There are some interesting but at the same time frightening developments in politics around the world. This is mainly driven by the fact that people no longer trust their traditional politicians and authorities.
The differences between socialist (workers) and liberal (business/professionals) parties have been turned upside down. The liberals are now more conservative, with a strong following among the working classes, while the socialist workers party is more progressive and is followed by more educated, socially engaged, environmentally conscious people. In between there is a large group of 20%-30% of the population who are totally fed up with the party politics, as well as with the ruling elite; and they are an easy target for the populists.
Polarisation between the various groups has led to echo chambers where people within the group only listen to the messages they like to hear, with the frightening result that among the populists and conservatives reason is thrown out of the window and knowledge is being disregarded – lies and deception have become the new truth for many of these people. The demagogues leading these groups spread fake news but they are unquestioned and adored by their followers. Very frightening indeed.
On a national level we see that in many countries party politics are placed above the national interest, and because of that decisions are often made against the national interest.
It is clear that structural changes are needed in order to restore democracy at the national level of many governments in what we still hope to call democratic countries.
It would be good for those politicians to look back at the origins of democracy in the ancient Greek city of Athens. Politicians were elected by their own peers (yes I know, only men of Greek birth) for one year. And at the end of the period they selected the worst politician who was then expelled for 10 years from the city.
I would love to be able to select a few of today’s politicians for that punishment.
Of course this Greek system was far from ideal and wouldn’t work in our society, but nevertheless it is worthwhile to look back on it. As there are no indications that structural changes will be made by those in charge of national governments I have often argued that a bottom-up approach might be a more realistic solution.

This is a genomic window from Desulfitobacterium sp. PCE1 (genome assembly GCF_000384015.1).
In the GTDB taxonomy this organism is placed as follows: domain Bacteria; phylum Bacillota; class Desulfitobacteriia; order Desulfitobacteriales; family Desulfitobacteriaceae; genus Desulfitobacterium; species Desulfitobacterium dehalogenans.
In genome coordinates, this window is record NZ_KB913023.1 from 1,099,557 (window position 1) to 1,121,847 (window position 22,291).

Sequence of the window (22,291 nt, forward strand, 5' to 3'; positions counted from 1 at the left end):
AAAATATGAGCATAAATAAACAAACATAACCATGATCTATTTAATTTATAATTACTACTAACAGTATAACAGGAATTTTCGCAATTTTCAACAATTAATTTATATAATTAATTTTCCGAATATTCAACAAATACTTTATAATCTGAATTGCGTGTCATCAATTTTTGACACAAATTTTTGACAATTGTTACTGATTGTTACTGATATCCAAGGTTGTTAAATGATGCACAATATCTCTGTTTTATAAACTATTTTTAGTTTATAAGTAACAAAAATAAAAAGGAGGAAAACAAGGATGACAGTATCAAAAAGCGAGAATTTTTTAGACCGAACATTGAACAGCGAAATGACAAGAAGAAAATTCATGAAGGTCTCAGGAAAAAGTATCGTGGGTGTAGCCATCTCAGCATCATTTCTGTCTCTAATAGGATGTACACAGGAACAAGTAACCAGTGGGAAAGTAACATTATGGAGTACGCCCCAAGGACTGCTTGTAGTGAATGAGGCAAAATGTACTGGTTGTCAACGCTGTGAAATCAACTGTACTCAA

In general we don’t see the same attack on democratic policies, institutions, reason and knowledge at community and city levels. In reality, this is where the people are and, despite national politics, they accept climate change and support actions to mitigate this; they support renewable energy; they welcome migrants and refugees; and in general terms they help each other in creating liveable communities. There is also much better communication between people, making it possible in many cases to avoid the sharp confrontations that take place between the national politicians.
It is interesting to look at how cities such as Barcelona and Quebec are addressing these issues, as there are/have been very sharp divisions at a local level. After a long period it looks like Quebec has come out of its crisis in much better shape; and in Barcelona we have a mayor whose sole focus for her smart city is the people.
So, rather than being led by technology changes, these cities are totally concentrated on the wellbeing of their local citizens. Of course the one doesn’t exclude the other, but it will be fascinating to follow those two cities in coming years.